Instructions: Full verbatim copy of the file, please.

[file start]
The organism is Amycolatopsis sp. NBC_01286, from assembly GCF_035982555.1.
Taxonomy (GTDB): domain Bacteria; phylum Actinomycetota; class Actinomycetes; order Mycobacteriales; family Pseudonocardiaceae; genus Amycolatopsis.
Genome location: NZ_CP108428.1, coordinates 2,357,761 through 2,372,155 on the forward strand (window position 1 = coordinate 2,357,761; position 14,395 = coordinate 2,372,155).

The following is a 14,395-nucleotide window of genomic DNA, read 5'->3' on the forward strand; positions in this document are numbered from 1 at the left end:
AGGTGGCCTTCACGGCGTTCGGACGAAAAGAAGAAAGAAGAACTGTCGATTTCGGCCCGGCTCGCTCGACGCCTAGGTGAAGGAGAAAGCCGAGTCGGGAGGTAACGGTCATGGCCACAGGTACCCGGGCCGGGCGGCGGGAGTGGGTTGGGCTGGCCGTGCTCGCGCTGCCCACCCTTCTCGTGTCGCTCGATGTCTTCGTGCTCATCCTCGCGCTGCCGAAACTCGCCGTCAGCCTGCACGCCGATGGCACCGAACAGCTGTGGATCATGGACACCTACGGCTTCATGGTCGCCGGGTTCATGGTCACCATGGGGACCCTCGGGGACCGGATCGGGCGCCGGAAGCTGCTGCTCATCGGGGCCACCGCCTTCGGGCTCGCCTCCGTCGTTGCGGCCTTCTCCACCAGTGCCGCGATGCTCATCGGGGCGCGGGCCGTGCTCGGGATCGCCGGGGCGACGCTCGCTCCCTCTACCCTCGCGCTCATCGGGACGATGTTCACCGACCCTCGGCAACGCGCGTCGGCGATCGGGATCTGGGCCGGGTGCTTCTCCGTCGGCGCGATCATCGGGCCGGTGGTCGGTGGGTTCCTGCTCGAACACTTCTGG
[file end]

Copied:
The organism is Amycolatopsis sp. NBC_01286, from assembly GCF_035982555.1.
Taxonomy (GTDB): domain Bacteria; phylum Actinomycetota; class Actinomycetes; order Mycobacteriales; family Pseudonocardiaceae; genus Amycolatopsis.
Genome location: NZ_CP108428.1, coordinates 2,357,761 through 2,372,155 on the forward strand (window position 1 = coordinate 2,357,761; position 14,395 = coordinate 2,372,155).

The following is a 14,395-nucleotide window of genomic DNA, read 5'->3' on the forward strand; positions in this document are numbered from 1 at the left end:
AGGTGGCCTTCACGGCGTTCGGACGAAAAGAAGAAAGAAGAACTGTCGATTTCGGCCCGGCTCGCTCGACGCCTAGGTGAAGGAGAAAGCCGAGTCGGGAGGTAACGGTCATGGCCACAGGTACCCGGGCCGGGCGGCGGGAGTGGGTTGGGCTGGCCGTGCTCGCGCTGCCCACCCTTCTCGTGTCGCTCGATGTCTTCGTGCTCATCCTCGCGCTGCCGAAACTCGCCGTCAGCCTGCACGCCGATGGCACCGAACAGCTGTGGATCATGGACACCTACGGCTTCATGGTCGCCGGGTTCATGGTCACCATGGGGACCCTCGGGGACCGGATCGGGCGCCGGAAGCTGCTGCTCATCGGGGCCACCGCCTTCGGGCTCGCCTCCGTCGTTGCGGCCTTCTCCACCAGTGCCGCGATGCTCATCGGGGCGCGGGCCGTGCTCGGGATCGCCGGGGCGACGCTCGCTCCCTCTACCCTCGCGCTCATCGGGACGATGTTCACCGACCCTCGGCAACGCGCGTCGGCGATCGGGATCTGGGCCGGGTGCTTCTCCGTCGGCGCGATCATCGGGCCGGTGGTCGGTGGGTTCCTGCTCGAACACTTCTGG